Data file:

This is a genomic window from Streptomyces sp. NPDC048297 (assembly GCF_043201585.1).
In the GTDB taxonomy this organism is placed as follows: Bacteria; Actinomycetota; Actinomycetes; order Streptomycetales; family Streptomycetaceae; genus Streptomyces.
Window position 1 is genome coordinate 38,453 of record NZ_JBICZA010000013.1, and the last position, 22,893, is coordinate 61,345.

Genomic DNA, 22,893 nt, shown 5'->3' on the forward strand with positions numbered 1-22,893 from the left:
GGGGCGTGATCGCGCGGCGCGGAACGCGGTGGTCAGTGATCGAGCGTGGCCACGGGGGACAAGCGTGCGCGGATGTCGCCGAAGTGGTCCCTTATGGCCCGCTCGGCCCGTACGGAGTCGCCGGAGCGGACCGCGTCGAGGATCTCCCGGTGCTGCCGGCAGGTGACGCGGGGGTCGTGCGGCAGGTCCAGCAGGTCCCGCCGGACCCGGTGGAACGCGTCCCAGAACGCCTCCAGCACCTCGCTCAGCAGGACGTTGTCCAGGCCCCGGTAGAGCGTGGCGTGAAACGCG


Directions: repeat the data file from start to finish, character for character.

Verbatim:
This is a genomic window from Streptomyces sp. NPDC048297 (assembly GCF_043201585.1).
In the GTDB taxonomy this organism is placed as follows: Bacteria; Actinomycetota; Actinomycetes; order Streptomycetales; family Streptomycetaceae; genus Streptomyces.
Window position 1 is genome coordinate 38,453 of record NZ_JBICZA010000013.1, and the last position, 22,893, is coordinate 61,345.

Genomic DNA, 22,893 nt, shown 5'->3' on the forward strand with positions numbered 1-22,893 from the left:
GGGGCGTGATCGCGCGGCGCGGAACGCGGTGGTCAGTGATCGAGCGTGGCCACGGGGGACAAGCGTGCGCGGATGTCGCCGAAGTGGTCCCTTATGGCCCGCTCGGCCCGTACGGAGTCGCCGGAGCGGACCGCGTCGAGGATCTCCCGGTGCTGCCGGCAGGTGACGCGGGGGTCGTGCGGCAGGTCCAGCAGGTCCCGCCGGACCCGGTGGAACGCGTCCCAGAACGCCTCCAGCACCTCGCTCAGCAGGACGTTGTCCAGGCCCCGGTAGAGCGTGGCGTGAAACGCG